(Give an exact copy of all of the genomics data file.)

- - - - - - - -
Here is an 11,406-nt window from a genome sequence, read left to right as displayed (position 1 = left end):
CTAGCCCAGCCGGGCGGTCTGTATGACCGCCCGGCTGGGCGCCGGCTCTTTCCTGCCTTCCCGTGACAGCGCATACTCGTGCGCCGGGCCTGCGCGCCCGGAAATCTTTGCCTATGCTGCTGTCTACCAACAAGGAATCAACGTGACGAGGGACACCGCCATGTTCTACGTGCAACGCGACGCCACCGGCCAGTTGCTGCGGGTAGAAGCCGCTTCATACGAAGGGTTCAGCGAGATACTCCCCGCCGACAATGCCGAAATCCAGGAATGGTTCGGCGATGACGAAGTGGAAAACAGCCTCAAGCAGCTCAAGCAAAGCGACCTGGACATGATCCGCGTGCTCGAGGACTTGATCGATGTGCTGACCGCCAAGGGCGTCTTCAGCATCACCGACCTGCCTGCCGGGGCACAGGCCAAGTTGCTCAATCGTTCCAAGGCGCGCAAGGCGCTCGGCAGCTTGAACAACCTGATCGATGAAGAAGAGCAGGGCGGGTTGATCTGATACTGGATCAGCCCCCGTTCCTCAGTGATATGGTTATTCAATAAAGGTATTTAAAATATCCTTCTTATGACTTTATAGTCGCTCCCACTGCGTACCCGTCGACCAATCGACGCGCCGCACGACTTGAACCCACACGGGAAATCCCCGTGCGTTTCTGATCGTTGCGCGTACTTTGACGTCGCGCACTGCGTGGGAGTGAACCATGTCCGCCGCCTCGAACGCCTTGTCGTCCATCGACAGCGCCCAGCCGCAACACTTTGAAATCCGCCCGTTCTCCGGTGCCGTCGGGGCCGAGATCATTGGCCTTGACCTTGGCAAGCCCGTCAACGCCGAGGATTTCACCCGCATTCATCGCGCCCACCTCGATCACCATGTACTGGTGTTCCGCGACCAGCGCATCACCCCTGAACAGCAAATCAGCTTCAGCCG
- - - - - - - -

Here is an 11,406-nt window from a genome sequence, read left to right as displayed (position 1 = left end):
CTAGCCCAGCCGGGCGGTCTGTATGACCGCCCGGCTGGGCGCCGGCTCTTTCCTGCCTTCCCGTGACAGCGCATACTCGTGCGCCGGGCCTGCGCGCCCGGAAATCTTTGCCTATGCTGCTGTCTACCAACAAGGAATCAACGTGACGAGGGACACCGCCATGTTCTACGTGCAACGCGACGCCACCGGCCAGTTGCTGCGGGTAGAAGCCGCTTCATACGAAGGGTTCAGCGAGATACTCCCCGCCGACAATGCCGAAATCCAGGAATGGTTCGGCGATGACGAAGTGGAAAACAGCCTCAAGCAGCTCAAGCAAAGCGACCTGGACATGATCCGCGTGCTCGAGGACTTGATCGATGTGCTGACCGCCAAGGGCGTCTTCAGCATCACCGACCTGCCTGCCGGGGCACAGGCCAAGTTGCTCAATCGTTCCAAGGCGCGCAAGGCGCTCGGCAGCTTGAACAACCTGATCGATGAAGAAGAGCAGGGCGGGTTGATCTGATACTGGATCAGCCCCCGTTCCTCAGTGATATGGTTATTCAATAAAGGTATTTAAAATATCCTTCTTATGACTTTATAGTCGCTCCCACTGCGTACCCGTCGACCAATCGACGCGCCGCACGACTTGAACCCACACGGGAAATCCCCGTGCGTTTCTGATCGTTGCGCGTACTTTGACGTCGCGCACTGCGTGGGAGTGAACCATGTCCGCCGCCTCGAACGCCTTGTCGTCCATCGACAGCGCCCAGCCGCAACACTTTGAAATCCGCCCGTTCTCCGGTGCCGTCGGGGCCGAGATCATTGGCCTTGACCTTGGCAAGCCCGTCAACGCCGAGGATTTCACCCGCATTCATCGCGCCCACCTCGATCACCATGTACTGGTGTTCCGCGACCAGCGCATCACCCCTGAACAGCAAATCAGCTTCAGCCG